“Twenty three year old female, brought in by EMS for drug overdose, initially unresponsive on the scene, assisted with bag valve ventilations. Report from Paramedic that she was given O.4mg of Narcan after 18gauge IV was placed, which only stirred her initially, so another 0.4 Narcan was given in route to ED.”
Dr. Washburn didn’t think I could hear him. I was sitting in the crowded emergency department in a chair against the doctor’s desk, centrally located in the room. I was facing the CT scanner area, with the trauma bay to my left. I didn’t want him to know I was listening to his report to the ICU because I was a medical professional myself, a seasoned PACU nurse about 2 counties over. I feared the judgment I would receive if I told him I was a person in this field and that was my daughter lying in there, barely alive from a heroin overdose.
“Boyfriend is with her and reported she received a new batch of heroin today before she stopped breathing at home, they were shooting up together. He reports no prior medical history, but an extensive history of drug abuse for the last 6 years including heroin, meth, marijuana. He states she is an avid drinker when high.”
I hear his chair squeaking and another nurse rounding the corner, throwing another EKG in his face. He pauses, signs it and waves her off. “Glucose was normal on arrival, drowsy and responsive to painful stimuli. She was tachycardic around 120, with a normal blood pressure and oxygen saturation hanging around 90%. She received another dose of 0.4mg Narcan which transiently woke her for about 10 minutes before she fell back asleep. We started her Narcan drip at 0.25mg per hour, and it’s being titrated to keep her alert. Her EKG was normal with sinus tach. She received a chest xray which showed edema in her lungs. Her oxygen saturation continued to be low so she is now on BIPAP.”
Dr. Washburn repeats the BIPAP settings and my mind blanks temporarily.
How is this possible?
My 23 year old Amy lying there, this the third time she has almost coded. So close to cardiac arrest I could feel it. Does she not know that when this happens to an overdose victim, it can sometimes be rare to get them back? I think to myself what an absolute miracle she is alive. Anxiety seeps into my bones, just as it has time and time again.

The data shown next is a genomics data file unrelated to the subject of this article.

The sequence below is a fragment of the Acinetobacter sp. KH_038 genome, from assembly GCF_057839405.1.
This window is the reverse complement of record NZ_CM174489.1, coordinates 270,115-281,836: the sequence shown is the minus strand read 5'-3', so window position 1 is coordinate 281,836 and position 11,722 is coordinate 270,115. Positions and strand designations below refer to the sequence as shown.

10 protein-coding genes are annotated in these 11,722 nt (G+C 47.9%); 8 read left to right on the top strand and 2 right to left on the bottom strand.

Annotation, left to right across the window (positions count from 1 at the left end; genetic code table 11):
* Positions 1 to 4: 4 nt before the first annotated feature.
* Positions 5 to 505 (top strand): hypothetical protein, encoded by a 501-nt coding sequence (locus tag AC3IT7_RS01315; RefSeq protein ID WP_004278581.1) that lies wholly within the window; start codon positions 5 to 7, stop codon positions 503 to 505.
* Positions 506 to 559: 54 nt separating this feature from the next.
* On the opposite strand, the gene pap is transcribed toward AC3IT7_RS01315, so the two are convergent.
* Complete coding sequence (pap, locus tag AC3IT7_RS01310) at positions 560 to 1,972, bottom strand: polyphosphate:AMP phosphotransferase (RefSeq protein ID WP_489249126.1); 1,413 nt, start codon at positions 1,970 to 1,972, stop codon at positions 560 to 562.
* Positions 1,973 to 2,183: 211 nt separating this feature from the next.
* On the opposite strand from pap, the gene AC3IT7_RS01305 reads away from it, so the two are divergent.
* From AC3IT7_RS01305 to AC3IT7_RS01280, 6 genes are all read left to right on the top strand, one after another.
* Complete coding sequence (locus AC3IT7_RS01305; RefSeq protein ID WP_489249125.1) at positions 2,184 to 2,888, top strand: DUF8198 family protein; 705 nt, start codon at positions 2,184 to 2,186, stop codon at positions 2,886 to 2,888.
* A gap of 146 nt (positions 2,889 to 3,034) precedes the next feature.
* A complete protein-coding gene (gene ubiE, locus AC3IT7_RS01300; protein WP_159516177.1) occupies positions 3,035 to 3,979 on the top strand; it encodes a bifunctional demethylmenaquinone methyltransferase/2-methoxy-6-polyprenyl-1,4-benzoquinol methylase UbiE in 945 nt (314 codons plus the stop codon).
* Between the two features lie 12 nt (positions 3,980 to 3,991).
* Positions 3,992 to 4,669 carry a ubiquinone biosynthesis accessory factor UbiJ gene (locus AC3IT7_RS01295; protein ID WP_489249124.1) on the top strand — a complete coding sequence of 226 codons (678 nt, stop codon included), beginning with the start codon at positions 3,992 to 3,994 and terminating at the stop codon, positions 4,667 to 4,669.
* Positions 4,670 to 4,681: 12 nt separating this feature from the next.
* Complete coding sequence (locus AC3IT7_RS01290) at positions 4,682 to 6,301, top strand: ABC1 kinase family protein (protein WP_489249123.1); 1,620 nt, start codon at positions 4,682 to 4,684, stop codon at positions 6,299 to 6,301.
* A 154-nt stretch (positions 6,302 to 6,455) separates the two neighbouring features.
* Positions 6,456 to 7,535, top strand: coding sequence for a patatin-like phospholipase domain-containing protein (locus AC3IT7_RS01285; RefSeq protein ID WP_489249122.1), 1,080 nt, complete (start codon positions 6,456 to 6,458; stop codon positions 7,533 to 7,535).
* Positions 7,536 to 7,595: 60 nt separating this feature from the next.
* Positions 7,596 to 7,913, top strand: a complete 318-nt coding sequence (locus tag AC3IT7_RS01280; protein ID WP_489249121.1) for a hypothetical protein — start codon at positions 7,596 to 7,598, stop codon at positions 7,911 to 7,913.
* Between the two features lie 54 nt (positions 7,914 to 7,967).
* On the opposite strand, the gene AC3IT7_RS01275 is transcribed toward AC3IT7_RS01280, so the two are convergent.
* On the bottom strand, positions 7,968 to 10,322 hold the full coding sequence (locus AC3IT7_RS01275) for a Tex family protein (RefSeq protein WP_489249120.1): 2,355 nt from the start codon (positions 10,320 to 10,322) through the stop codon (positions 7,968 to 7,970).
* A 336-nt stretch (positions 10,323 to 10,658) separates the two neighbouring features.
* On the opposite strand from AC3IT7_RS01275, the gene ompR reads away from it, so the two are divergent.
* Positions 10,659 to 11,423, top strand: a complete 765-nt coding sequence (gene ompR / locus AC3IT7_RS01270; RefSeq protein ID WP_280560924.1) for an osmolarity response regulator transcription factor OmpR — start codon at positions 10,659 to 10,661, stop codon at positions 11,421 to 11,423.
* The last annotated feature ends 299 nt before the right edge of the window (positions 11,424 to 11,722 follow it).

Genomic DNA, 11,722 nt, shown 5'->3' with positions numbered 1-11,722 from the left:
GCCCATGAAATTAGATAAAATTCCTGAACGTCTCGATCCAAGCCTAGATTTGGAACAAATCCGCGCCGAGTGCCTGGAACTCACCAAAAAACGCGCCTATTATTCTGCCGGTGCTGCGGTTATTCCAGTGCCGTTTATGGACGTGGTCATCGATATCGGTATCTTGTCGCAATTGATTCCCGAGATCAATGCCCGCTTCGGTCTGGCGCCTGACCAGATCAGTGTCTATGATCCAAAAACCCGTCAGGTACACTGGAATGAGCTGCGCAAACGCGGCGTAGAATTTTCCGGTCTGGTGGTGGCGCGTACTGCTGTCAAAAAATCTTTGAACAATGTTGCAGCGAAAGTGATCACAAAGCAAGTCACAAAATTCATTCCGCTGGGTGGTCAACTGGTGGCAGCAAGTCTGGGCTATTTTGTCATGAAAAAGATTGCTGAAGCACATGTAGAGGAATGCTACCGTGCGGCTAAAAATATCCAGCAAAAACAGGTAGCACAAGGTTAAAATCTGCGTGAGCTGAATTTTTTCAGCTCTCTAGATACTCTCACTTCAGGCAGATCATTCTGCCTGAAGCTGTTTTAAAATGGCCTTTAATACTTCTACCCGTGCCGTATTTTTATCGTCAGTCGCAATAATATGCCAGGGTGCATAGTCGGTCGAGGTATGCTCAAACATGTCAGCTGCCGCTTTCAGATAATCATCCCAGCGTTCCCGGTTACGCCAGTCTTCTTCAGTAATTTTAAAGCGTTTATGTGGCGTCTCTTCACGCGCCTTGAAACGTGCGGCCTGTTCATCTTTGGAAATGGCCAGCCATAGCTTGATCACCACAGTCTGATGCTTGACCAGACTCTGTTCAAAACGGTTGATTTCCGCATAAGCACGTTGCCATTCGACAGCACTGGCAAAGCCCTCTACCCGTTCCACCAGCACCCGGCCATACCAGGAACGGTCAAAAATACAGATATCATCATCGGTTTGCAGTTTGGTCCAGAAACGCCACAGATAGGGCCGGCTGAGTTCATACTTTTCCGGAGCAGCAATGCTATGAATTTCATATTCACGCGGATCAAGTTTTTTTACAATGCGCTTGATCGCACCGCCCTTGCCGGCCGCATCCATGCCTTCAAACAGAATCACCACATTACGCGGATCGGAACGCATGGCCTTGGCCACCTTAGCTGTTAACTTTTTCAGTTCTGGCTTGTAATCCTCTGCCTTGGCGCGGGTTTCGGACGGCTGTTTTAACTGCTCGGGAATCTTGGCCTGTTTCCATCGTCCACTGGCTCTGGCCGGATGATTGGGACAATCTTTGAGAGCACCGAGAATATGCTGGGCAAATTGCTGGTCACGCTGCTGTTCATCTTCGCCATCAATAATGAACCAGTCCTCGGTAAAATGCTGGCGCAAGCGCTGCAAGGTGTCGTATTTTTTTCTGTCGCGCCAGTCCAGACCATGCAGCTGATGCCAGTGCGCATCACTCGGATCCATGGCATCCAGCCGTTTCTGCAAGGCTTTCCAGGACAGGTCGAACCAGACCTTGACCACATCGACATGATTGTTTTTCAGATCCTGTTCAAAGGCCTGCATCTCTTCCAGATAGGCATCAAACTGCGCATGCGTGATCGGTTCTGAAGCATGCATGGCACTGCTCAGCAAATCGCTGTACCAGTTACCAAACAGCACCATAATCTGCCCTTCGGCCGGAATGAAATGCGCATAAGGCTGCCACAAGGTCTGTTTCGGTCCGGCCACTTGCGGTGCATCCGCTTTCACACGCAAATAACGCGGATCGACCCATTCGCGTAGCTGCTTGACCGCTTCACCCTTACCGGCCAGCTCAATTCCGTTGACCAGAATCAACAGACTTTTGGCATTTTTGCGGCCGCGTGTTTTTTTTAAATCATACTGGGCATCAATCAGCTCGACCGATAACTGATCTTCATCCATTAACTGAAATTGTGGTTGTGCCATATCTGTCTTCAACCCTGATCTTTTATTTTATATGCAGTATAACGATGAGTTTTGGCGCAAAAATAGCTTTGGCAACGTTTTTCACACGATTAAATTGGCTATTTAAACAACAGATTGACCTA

He’s rattling off some lab results. “..preg was negative. UDS showed positive for opiates, meth, marijuana. Her blood alcohol level was 200. She is ready for transport to the ICU.”
We spent 2 days in the ICU. I was there for the most part, while she slept, while she cried, and barely ate. I was there even when she tried to leave against medical advice (AMA) because she became belligerent. When I would leave to go to work, her boyfriend Mason would come.
Like the last time, I try to think back on how we got here.
My emotions are all over the place: anger, sadness, despair, aggression, anxiety. I could go on and on. I know without a doubt as soon as she hits the doors of the apartment she shares with her boyfriend Mason, she’ll use again.
Amy has been to rehab once before and I’ve tried coaxing her into doing the treatment again, but she won’t have it. As I watch her fill a hospital bag with toiletries, sadness fills my heart and I realize I’m not even sure it’s worth my asking again.
She still calls me occasionally, but only to ask for money. “You know she’s not going, Liz. You can’t keep doing this to yourself.” Tim would say, shaking his head firmly. He is a good husband, a protector with loving, gentle qualities, but from day one of his step-dad role, he and Amy never got along. We married a month after she turned 15 and he tried so hard to win her over, but her mind was made up to hate him.
I stood in the doorway of her hospital room and looked her in red-rimmed, blood shot green eyes, my own tearing up at her waif appearance. But she looks right through me, emotionless. Doesn’t see me, doesn’t see the situation.